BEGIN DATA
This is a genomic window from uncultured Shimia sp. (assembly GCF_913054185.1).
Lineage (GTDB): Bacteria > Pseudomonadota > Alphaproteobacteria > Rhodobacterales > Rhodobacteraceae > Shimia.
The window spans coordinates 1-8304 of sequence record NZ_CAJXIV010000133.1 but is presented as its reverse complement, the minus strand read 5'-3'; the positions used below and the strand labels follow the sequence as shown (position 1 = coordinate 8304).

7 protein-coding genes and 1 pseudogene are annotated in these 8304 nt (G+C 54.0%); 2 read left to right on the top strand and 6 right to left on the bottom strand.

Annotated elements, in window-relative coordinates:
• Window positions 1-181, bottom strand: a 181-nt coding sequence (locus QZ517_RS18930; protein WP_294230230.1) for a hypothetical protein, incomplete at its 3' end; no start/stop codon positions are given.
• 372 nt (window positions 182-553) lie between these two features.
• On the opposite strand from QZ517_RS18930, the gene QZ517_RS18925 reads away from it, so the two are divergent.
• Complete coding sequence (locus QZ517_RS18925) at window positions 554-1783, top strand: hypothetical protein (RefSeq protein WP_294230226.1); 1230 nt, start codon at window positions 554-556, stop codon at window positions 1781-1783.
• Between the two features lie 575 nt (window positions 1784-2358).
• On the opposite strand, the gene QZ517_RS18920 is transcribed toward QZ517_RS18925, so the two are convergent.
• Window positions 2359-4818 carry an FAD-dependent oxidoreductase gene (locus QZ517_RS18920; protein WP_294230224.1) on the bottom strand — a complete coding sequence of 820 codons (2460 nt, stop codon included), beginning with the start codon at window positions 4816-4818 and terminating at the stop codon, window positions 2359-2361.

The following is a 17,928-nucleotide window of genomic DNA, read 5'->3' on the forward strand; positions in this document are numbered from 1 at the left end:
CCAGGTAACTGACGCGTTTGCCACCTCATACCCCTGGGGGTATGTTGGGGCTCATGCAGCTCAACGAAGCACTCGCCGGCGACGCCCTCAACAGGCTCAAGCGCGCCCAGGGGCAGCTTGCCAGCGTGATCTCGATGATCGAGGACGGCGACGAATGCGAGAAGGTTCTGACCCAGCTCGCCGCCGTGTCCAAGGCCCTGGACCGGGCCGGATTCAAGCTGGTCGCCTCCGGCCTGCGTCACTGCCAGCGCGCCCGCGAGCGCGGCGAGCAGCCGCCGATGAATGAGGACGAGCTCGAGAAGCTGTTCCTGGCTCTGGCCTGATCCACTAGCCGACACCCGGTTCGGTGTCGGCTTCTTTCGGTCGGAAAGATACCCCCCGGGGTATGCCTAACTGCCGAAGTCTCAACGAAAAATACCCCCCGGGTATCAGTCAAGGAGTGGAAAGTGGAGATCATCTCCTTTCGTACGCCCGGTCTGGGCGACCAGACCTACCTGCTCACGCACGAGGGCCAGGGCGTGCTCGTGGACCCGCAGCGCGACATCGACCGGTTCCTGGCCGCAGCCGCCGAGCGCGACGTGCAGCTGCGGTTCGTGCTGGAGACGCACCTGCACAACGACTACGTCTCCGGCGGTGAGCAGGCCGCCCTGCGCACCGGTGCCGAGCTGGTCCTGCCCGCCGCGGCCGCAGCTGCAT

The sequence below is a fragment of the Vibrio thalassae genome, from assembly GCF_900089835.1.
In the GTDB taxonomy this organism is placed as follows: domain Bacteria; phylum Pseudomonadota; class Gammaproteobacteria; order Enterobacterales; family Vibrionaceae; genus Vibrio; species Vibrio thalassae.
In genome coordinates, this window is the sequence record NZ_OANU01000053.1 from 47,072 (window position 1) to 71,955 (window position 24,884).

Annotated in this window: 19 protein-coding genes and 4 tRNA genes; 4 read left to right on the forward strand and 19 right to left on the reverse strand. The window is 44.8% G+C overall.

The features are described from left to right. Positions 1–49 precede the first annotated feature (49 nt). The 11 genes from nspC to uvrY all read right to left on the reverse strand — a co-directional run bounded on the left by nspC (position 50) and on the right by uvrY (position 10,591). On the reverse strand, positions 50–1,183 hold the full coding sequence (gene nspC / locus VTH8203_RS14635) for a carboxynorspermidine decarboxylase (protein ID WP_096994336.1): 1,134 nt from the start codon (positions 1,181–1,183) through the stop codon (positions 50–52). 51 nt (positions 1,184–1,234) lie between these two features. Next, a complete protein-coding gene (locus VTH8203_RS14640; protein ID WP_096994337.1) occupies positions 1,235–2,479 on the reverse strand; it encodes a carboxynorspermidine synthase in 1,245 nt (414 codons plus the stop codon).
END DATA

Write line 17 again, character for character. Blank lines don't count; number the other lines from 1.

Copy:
In genome coordinates, this window is the sequence record NZ_OANU01000053.1 from 47,072 (window position 1) to 71,955 (window position 24,884).